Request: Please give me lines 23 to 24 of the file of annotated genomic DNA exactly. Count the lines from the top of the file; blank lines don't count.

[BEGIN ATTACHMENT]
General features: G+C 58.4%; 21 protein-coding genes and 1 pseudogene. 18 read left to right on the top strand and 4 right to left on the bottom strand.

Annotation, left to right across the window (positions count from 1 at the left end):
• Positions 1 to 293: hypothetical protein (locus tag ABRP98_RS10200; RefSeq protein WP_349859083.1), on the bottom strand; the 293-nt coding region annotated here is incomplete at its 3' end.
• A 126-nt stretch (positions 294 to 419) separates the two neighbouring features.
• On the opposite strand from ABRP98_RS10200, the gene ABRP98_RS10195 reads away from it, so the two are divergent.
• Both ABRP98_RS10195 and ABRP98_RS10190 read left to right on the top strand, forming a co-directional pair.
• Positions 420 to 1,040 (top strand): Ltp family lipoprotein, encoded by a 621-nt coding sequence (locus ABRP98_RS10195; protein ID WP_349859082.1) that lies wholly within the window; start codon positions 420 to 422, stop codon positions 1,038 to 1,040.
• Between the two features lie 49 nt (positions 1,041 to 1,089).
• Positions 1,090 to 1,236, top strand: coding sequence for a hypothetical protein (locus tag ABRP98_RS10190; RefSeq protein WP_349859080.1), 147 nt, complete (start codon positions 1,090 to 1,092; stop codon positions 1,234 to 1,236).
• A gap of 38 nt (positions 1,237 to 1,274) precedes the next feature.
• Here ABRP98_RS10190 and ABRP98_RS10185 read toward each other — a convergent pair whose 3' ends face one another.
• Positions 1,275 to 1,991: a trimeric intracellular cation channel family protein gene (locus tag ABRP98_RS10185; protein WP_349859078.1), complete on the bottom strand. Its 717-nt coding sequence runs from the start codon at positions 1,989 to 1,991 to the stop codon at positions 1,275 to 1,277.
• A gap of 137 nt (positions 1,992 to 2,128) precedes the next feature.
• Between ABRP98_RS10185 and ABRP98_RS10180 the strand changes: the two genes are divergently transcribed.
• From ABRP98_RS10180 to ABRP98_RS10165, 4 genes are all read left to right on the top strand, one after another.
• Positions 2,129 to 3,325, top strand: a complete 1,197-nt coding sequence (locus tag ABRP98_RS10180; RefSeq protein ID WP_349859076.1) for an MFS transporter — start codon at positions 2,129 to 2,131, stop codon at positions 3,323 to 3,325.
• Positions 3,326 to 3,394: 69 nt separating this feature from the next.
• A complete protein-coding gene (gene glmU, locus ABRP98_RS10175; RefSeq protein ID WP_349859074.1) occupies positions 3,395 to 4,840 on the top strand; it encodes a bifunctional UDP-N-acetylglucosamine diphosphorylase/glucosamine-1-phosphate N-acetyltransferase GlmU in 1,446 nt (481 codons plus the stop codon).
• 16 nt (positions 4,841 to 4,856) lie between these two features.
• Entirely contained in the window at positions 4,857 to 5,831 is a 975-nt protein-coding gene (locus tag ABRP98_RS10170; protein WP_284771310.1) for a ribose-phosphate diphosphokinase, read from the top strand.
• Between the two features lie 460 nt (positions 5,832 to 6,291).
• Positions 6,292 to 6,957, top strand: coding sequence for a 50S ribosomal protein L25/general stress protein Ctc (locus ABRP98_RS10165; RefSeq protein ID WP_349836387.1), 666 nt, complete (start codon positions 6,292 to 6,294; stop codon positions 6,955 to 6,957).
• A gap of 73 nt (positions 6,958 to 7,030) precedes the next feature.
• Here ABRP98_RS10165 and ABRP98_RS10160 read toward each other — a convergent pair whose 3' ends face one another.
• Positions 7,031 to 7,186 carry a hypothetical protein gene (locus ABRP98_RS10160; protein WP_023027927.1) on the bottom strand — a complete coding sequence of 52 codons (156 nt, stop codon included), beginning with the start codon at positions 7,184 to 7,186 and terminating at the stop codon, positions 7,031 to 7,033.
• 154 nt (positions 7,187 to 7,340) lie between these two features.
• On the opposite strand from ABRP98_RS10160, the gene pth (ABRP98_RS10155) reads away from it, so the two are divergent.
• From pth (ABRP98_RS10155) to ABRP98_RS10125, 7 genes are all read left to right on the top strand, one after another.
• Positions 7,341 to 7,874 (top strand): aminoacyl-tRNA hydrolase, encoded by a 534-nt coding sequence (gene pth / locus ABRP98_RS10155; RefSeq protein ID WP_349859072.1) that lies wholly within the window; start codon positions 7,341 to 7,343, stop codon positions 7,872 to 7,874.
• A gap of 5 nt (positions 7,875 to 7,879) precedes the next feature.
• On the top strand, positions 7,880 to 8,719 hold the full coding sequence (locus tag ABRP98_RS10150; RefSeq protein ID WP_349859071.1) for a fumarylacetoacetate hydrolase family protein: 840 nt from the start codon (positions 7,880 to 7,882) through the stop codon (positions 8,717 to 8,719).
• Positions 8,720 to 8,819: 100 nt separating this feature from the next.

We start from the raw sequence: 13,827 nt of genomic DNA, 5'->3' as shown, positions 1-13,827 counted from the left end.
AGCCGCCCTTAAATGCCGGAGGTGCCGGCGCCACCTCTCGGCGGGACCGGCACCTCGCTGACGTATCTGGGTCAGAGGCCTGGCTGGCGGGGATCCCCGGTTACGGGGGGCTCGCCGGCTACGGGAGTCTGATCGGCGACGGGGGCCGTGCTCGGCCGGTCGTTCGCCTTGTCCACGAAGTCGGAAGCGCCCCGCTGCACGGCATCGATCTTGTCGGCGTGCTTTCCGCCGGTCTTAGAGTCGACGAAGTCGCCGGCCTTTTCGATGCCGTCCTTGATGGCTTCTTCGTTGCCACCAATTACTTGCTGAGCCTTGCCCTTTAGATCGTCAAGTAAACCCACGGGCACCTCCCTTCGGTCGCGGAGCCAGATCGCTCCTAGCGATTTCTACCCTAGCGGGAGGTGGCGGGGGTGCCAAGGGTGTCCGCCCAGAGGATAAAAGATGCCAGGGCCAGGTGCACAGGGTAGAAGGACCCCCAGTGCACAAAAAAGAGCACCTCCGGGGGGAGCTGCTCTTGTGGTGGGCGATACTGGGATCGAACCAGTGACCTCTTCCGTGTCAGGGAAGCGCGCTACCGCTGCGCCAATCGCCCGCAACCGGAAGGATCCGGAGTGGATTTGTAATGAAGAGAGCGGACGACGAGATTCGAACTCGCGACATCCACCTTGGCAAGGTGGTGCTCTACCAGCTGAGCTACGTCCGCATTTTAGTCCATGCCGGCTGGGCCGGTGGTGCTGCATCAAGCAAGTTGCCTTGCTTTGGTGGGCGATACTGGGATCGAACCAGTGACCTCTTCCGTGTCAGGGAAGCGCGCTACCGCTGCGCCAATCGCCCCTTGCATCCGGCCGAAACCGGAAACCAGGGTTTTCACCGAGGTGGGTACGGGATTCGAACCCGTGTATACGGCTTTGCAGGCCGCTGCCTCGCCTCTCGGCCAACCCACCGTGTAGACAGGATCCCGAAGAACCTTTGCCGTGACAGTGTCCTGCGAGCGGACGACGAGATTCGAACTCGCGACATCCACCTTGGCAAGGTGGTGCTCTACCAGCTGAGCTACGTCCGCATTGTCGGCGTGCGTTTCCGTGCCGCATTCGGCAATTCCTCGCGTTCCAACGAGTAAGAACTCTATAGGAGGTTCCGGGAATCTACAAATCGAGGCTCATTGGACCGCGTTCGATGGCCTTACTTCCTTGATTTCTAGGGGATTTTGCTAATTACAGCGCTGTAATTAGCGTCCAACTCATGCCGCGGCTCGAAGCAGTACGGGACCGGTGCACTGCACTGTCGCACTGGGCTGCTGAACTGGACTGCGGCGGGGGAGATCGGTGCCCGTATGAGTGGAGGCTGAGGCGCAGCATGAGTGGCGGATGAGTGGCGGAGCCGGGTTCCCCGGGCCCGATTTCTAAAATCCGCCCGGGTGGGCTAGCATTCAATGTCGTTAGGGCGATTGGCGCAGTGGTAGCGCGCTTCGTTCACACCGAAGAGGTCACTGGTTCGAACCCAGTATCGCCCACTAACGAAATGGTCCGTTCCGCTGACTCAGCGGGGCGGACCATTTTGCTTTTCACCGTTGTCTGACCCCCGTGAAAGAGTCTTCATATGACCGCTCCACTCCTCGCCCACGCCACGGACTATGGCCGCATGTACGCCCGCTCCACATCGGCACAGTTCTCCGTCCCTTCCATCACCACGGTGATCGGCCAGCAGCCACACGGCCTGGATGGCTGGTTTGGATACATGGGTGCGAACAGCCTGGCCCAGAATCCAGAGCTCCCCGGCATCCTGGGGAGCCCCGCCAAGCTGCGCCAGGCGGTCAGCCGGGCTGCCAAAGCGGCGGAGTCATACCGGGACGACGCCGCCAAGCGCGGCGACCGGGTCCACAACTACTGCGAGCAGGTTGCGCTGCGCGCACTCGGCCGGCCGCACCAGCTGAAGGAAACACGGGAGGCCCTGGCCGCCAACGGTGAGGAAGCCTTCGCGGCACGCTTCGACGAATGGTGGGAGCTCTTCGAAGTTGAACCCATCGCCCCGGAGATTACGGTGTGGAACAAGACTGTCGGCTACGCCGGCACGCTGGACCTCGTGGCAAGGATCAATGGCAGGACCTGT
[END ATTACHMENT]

• A gap of 73 nt (positions 6,958 to 7,030) precedes the next feature.
• Here ABRP98_RS10165 and ABRP98_RS10160 read toward each other — a convergent pair whose 3' ends face one another.